Abbey’s digressions, to be sure, are oases of meaning — he writes about the ideas that animate his spirit with unsentimental sincerity and deep respect for the aliveness of language itself:

In recording my impressions of the natural scene I have striven above all for accuracy, since I believe that there is a kind of poetry, even a kind of truth, in simple fact… Language makes a mighty loose net with which to go fishing for simple facts, when facts are infinite… Since you cannot get the desert into a book any more than a fisherman can haul up the sea with his nets, I have tried to cecate a world of words in which the desert figures more as medium than as material.

He begins with what is possibly the most charming, disarming disclaimer in all of literature:

I quite agree that much of the book will seem coarse, rude, bad-tempered, violently prejudiced, unconstructive — even frankly antisocial in its point of view. Serious critics, serious librarians, serious associate professors of English will if they read this work dislike it intensely;. at least I hope so. To others I can only say that if the book has virtues they cannot be disentangled from the faults; that there is a way of being wrong which is also sometimes necessarily right.

Link to the rest at Brain Pickings

Here’s a link to Desert Solitaire

And here are a couple of photos that PG took a few years ago at Arches, formerly a National Monument, now a National Park.

End of Park Avenue

The Courthouse
And here’s a photo of the Delicate Arch, photo courtesy of The National Park Service:

Old Town

25 June 2015

PG, Mrs. PG and some of the PG offspring recently took a short vacation to San Diego and its environs.

If you haven’t been there, it’s a lovely place. PG checked the weather forecast prior to leaving and all week, the highs were in the low 70’s and the lows in the low 60’s.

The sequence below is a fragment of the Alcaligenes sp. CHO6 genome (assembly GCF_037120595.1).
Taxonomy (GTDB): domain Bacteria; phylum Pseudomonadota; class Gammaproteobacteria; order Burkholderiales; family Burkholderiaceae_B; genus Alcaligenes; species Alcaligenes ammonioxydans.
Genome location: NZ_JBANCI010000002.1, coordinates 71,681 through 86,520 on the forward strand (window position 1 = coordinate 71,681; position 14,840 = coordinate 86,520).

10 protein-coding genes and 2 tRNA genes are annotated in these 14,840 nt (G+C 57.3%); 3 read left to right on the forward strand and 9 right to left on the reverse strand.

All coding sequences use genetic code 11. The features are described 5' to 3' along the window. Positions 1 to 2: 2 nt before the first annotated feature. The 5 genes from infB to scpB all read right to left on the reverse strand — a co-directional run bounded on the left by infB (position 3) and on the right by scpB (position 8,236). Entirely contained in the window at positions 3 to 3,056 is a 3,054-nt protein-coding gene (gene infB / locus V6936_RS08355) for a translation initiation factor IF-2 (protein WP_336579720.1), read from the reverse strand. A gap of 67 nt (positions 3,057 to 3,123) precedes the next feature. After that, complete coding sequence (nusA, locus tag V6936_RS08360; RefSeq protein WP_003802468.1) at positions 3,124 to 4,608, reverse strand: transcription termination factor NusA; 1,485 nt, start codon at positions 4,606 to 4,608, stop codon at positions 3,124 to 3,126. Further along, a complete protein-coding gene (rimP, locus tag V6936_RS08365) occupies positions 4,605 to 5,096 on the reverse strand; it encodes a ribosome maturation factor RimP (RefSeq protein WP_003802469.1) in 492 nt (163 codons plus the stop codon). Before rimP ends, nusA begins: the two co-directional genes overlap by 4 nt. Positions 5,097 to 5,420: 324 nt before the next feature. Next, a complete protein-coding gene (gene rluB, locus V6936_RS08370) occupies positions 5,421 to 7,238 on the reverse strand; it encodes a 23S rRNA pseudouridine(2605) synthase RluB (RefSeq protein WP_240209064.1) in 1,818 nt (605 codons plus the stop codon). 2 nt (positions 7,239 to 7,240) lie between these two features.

Old Town in San Diego is the location of the first European settlement on the West Coast of the United States, begun in 1769. It includes historic adobe houses, huge Eucalyptus trees and some great outdoor Mexican restaurants.

Following is an iPhone photo of one of the restaurants after anointing by Madame Photoshop.


Restaurant - Pallette Knife

Library of Congress Ebooks Allow for Historical Documents on Tablets

17 June 2015

From Education World:

New efforts from the Library of Congress have made sources such as scrapbooks from women suffrage activists, political cartoons, and photos from throughout American history available in ebooks for tablets via Student Discovery Sets.

The Library of Congress have released three new interactive ebooks and “will bring together historical artifacts and one-of-a-kind documents on a wide range of topics, from history and science to literature. Interactive tools let students zoom in for close examination, draw to highlight interesting details and make notes about what they discover,” according to the press release.

The ebooks are currently available for download free of charge through iBooks and are in addition to nine already published ebooks that focus “on the U.S. Constitution, Symbols of the United States, Immigration, the Dust Bowl, the Harlem Renaissance, Understanding the Cosmos, the Industrial Revolution, Jim Crow and Segregation, and Children’s Lives at the Turn of the 20th Century,” the release said.

. . . .

The books are completely interactive, meaning students are immersed in the content through primary sources that come alive with “maps, songs, posters, pieces of sheet music and iconic images.”

Link to the rest at Education World

As PG was posting this, he was reminded that the Library of Congress provides both access to and copies of many portions of its visual arts collections. You can download a copy of an image at no charge or you can have the Library of Congress make a high-quality print of photographs or a high-quality copy of other items for a very reasonable fee.

While the description of each photo provides warnings about potential copyright issues, the photos, including some terrific Depression-era works, that were created by photographers under contracts from various government agencies, are generally in the public domain. For images that were not created under government contract, it is likely that asking for a copy for your personal use would fall under fair use.

The following iconic Depression photo of the wife of a migrant worker in California was taken by Dorothea Lange for the U.S. Farm Security Administration:


Here’s a link to more information about this and other prints and photographs available at The Library of Congress